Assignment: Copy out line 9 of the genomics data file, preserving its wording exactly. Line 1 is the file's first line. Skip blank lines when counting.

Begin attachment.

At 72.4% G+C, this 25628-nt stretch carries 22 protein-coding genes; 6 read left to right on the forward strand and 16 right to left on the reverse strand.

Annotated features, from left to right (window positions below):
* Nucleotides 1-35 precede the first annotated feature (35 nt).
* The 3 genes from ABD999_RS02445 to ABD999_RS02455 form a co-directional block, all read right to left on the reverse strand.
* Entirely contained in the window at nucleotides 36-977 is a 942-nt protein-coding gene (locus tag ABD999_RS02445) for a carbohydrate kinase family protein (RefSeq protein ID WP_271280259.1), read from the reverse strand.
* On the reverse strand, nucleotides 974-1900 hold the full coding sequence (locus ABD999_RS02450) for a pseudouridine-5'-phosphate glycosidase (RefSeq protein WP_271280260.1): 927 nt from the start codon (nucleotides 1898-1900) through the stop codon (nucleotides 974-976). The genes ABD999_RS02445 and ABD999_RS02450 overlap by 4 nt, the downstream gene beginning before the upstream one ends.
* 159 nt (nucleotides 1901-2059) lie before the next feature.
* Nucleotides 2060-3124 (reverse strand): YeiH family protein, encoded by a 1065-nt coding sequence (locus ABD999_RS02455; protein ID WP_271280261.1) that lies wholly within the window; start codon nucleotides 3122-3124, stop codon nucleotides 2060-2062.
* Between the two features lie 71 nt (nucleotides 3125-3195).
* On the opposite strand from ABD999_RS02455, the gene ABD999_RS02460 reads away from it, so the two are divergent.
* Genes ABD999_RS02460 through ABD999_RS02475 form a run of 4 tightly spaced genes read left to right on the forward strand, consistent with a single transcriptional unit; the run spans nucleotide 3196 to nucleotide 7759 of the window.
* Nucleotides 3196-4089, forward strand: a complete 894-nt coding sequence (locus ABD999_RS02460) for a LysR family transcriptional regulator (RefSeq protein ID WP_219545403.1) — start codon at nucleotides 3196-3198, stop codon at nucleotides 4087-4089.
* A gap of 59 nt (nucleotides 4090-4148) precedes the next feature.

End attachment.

* Between the two features lie 71 nt (nucleotides 3125-3195).